Ah, cool. Apparently, they do have a VMWare product, and that's the one that I've ended up using. I hated it so much. If they have an alternative - Awesome. I know EC2 uses a very customized version of Xen.
RS = Rackspace? If so, they use VMWare, because it's ENTERPRISE!
What's wrong with AoE? It's high performance, low-overhead, and simple. We're looking at using KVM, or Xen. Xen PV has much better performance compared to our current ESXi cluster. I think our ESXi cluster is on FC + 1GE + HP Blades. We can get far better performance from Xen by using DAS and replicating it up to a AoE store in case of local drive failure. Drive latencies are 1/10th of what they are on FC, and we're able to get much better IOPs from using local SSDs. Our systems, and TCO is far lower cost by using commodity Dell hardware instead. Last company I was at had something like 500 TB aggregate storage, and 18 racks. We have over 100 Gbit/sec of aggregate bandwidth on our cluster. I'd say probably 25 gbit/sec of that was storage traffic. I'd like to see you try to meet that scale with a traditional FC SAN.
Don't they get their IPs from ARIN? They have to pay their ARIN dues like everyone else, don't they? Their endowment is 8.3 BILLION dollars. I don't think $160k is that bad for them.
I live in Scotland, and I recently signed up with an ISP that did this. They have block control over my building, so there wasn't any other solution. They have a device (I'm pretty sure it's just a linux box based on my nmapping) that looks at each packet's TTL. If the TTL is odd and the port is NOT 80 or 443, it drops the packet. If the TTL if odd and the port is 80 or 443, then it redirects you to a billing page. I bypassed it by incrementing TTL at my gateway. I imagine people will modify openwrt/dd-wrt to do this as well. Additionally, I have a solution which tunnels my connection over a VPN to an Amazon EC2 instance and does some magic to beat QoS. It seems like oversubscribing at at least 2000% seems typical. I'm paying for a 50 mbit/sec connection. I see closer to ~6-8 mbit/sec (no, I'm not getting my megabytes and bits confused). Additionally, since I know a little about my ISP internally, they run all these blocks to their HQ over MetroE-like products, and then concentrate it into their core. Their transit is 10GigE (based on traffic numbers pulled from various private sources). I know that they sell far more than 10GigE of bandwidth to customers. There is far more wrong with the ISP environment here than you'd know. My girlfriend's ISP is even worse. They do a significant amount of throttling on specific ports (1935, 80, so on..) and basically any kind of download during the day slows down to a halt. They have about 6000 people + several offices on a 10 GigE connection. I don't know if this will even be seen, but I thought it was worth throwing out there.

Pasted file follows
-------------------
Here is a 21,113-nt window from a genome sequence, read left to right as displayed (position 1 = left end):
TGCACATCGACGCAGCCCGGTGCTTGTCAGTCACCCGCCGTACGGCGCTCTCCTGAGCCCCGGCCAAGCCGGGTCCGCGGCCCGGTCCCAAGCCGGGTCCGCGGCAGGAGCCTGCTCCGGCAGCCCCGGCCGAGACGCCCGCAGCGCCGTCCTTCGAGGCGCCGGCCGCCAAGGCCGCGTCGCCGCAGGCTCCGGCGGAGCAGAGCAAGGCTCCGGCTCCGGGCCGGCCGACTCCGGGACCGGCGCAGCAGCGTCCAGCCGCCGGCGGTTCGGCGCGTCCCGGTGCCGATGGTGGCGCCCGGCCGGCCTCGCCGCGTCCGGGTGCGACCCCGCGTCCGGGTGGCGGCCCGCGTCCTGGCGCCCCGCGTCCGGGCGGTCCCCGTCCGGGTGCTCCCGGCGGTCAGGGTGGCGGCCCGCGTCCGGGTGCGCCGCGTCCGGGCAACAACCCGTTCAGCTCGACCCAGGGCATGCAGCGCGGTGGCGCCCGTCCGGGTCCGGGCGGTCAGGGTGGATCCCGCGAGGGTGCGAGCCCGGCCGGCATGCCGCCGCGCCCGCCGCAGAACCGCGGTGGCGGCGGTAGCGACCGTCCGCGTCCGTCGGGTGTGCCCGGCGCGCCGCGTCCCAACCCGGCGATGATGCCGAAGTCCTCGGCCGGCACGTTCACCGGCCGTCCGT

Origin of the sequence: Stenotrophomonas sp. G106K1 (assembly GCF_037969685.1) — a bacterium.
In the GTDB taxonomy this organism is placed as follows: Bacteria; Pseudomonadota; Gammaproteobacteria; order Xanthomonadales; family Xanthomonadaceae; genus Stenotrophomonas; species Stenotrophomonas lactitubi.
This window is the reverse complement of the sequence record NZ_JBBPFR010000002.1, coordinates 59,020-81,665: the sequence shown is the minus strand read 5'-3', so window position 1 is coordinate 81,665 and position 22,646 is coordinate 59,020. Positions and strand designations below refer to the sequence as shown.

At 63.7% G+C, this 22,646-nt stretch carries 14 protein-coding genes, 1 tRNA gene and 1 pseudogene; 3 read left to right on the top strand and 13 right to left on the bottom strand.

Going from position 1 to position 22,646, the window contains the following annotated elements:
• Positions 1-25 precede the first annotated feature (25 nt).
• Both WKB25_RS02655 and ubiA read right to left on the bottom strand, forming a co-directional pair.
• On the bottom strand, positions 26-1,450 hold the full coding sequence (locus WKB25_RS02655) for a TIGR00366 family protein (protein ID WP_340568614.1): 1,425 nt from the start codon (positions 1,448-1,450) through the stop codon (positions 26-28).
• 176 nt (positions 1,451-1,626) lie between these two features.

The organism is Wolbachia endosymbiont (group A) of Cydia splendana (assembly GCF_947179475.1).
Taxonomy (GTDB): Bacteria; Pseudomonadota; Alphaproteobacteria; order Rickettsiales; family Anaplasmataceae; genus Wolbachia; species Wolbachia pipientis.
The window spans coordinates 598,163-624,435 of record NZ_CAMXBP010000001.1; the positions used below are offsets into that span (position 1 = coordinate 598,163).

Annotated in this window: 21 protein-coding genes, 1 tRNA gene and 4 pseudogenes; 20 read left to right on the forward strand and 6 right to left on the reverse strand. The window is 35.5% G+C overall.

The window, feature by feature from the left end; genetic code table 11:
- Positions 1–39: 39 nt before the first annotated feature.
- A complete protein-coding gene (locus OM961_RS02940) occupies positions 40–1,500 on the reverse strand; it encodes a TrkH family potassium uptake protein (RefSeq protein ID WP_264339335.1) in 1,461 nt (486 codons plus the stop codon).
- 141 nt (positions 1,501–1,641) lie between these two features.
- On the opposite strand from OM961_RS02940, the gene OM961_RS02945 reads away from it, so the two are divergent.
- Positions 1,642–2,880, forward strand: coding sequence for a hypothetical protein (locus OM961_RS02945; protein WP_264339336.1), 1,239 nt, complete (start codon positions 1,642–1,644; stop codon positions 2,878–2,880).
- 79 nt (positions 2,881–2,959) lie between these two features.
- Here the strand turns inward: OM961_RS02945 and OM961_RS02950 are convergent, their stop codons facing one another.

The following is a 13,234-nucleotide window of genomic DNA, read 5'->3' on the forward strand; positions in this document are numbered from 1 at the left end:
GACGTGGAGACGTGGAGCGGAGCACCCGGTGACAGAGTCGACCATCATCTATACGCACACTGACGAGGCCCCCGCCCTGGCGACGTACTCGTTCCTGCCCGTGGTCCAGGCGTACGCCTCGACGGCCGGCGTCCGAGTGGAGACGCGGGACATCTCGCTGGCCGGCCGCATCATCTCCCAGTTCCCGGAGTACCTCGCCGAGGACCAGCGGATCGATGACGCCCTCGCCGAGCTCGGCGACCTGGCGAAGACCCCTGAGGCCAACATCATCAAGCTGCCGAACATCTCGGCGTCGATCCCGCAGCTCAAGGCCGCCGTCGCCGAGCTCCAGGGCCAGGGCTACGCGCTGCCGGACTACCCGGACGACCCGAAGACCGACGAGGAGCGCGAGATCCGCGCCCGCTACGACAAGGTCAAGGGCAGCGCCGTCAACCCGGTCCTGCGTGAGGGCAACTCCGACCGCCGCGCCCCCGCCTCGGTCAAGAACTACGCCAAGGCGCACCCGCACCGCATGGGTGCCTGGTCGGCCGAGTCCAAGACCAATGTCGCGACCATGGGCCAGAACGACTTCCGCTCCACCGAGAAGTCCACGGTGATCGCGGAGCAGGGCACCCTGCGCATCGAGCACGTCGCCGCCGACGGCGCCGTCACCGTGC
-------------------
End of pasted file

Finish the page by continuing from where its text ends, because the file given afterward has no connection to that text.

An anonymous reader writes "Anonymous has claimed responsibility for distributed denial of service attacks against several anti-WikiLeaks websites this month. In a novel twist to the campaign, Mission Leakflood has started a new DDoS attack against fax numbers belonging to Amazon, MasterCard, Moneybookers, PayPal, Visa and Tableau Software. Some numbers have already stopped responding, and Twitter and PostFinance have since been added to the target list."
ciaran_o_riordan writes "No matter which side the US Supreme Court's Bilski decision pleases, it will be just the beginning of the software patent debate in the USA — the other side will start a legislative battle. The lobbying has already begun, with venture capitalist Brad Feld arguing against software patents, mailing a copy of Patent Absurdity to 200 patent policy setters. As Feld puts it, 'Specifically, I'm hoping the film will bring you to an understanding of why patents on software are a massive tax on and retardant of innovation in the US.' The patent lawyers and big patent holders often tell us that patents are needed to secure investment, so it's interesting to see now that venture capitalists are refuting that. And Brad Feld isn't the only vocal one; there's a growing list."
An anonymous reader writes "New images from the Planck Space Observatory reveal the gas and dust between the stars and isolate the physical processes at work in our galaxy. The new images are an eye-catching by-product of a spacecraft designed to look back at the earliest light in the universe. ... When observed at much longer wavelengths, where the cosmic microwave background can be seen, the picture is very different, as clearly demonstrated in new images from ESA's Planck mission. The dust is no longer a dark shroud, but shines out in its own right, and new aspects of our galaxy are revealed."